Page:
Signs of ageing clue to heart risk
Telltale signs of being past your prime, such as baldness and creased earlobes, may provide an early warning of heart disease, say scientists.
Researchers found that men and women who had three to four ageing signs were 57% more likely than younger looking individuals to suffer a heart attack. Their overall risk of heart disease was raised by 39%.
"The visible signs of ageing reflect physiologic or biological age, not chronological age, and are independent of chronological age," said lead scientist Professor Anne-Tybjaerg-Hansen, from the University of Copenhagen in Denmark.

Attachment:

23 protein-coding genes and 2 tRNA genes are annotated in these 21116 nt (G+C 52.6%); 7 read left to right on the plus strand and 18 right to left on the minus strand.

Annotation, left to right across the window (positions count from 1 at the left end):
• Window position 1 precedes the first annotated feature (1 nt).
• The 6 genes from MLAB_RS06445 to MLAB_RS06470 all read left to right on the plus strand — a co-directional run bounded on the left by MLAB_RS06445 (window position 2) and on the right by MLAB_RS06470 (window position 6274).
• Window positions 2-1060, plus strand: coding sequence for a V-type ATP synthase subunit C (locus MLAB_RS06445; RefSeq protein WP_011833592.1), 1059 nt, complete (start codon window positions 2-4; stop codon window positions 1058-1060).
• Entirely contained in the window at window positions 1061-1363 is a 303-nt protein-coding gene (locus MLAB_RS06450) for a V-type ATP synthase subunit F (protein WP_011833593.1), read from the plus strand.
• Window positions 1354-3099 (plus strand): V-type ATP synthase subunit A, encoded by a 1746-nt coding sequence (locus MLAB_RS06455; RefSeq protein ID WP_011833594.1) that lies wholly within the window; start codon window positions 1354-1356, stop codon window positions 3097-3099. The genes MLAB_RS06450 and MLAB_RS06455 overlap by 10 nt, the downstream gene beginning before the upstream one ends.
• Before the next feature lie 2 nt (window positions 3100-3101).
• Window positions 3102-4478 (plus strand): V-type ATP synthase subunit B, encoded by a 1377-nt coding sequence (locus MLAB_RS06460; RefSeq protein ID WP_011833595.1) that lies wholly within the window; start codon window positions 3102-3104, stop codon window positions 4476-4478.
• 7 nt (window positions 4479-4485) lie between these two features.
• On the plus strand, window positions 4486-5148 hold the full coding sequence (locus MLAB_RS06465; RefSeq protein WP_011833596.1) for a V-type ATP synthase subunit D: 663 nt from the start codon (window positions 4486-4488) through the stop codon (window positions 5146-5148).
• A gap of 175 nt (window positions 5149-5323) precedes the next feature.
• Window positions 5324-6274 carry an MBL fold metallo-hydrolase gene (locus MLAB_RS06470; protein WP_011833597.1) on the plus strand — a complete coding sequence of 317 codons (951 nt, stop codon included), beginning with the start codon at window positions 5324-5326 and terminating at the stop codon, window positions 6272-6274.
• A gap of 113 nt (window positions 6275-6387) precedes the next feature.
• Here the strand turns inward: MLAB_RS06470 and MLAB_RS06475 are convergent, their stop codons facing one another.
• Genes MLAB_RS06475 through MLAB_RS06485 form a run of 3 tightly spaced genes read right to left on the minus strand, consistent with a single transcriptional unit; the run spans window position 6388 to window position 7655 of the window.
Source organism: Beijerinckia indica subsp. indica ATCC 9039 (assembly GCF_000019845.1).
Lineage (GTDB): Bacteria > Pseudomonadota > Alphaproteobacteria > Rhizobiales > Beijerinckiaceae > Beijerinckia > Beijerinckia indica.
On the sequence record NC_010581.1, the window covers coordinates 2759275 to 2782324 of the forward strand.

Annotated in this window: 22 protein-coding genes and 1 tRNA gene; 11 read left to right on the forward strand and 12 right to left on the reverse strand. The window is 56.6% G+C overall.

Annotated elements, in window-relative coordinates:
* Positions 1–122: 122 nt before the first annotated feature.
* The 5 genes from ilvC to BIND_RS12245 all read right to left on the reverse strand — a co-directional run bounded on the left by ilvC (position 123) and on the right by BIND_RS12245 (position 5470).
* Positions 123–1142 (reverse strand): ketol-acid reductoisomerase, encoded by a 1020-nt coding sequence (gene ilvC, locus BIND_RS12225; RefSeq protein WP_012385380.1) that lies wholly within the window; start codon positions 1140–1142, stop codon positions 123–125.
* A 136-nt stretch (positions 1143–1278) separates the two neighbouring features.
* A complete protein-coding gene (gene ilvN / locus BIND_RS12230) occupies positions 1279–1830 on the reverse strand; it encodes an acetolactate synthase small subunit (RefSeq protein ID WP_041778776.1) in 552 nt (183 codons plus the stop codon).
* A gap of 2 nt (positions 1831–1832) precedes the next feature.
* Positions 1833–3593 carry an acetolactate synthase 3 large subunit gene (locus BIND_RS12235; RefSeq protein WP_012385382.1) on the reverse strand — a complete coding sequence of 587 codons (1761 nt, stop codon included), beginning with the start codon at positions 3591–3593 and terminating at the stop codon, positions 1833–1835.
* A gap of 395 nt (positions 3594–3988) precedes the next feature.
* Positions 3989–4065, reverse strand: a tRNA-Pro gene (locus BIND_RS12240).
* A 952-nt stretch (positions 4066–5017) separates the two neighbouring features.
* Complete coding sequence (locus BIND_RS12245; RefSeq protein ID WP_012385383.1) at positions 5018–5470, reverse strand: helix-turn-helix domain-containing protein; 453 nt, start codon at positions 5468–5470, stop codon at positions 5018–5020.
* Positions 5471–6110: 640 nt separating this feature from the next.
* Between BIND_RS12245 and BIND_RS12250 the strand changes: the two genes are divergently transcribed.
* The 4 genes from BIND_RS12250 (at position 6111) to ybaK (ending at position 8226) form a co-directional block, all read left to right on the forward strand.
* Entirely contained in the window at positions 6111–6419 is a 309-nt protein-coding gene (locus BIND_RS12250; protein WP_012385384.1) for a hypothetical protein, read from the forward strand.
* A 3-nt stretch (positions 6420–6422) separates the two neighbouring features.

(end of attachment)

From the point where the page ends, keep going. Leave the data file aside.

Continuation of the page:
Her team studied almost 11,000 men and women aged 40 years and older noting four key signs of ageing - receding hairline, crown top baldness, earlobe creases, and yellow fatty deposits around the eyes.
Over the next 35 years, 3,401 of the participants developed heart disease and 1,708 suffered a heart attack.
Both individually and together, the ageing signs predicted heart attack and heart disease independently of traditional risk factors.
Fatty deposits around the eyes were the strongest single predictor of both heart attack and heart disease.
The risk of heart disease and heart attack increased with each additional sign of ageing, the scientists told the American Heart Association's Scientific Sessions meeting in Los Angeles.
People in their 70s and with multiple signs of ageing were most at risk.
"Checking these visible ageing signs should be a routine part of every doctor's physical examination," said Prof Tybjaerg-Hansen.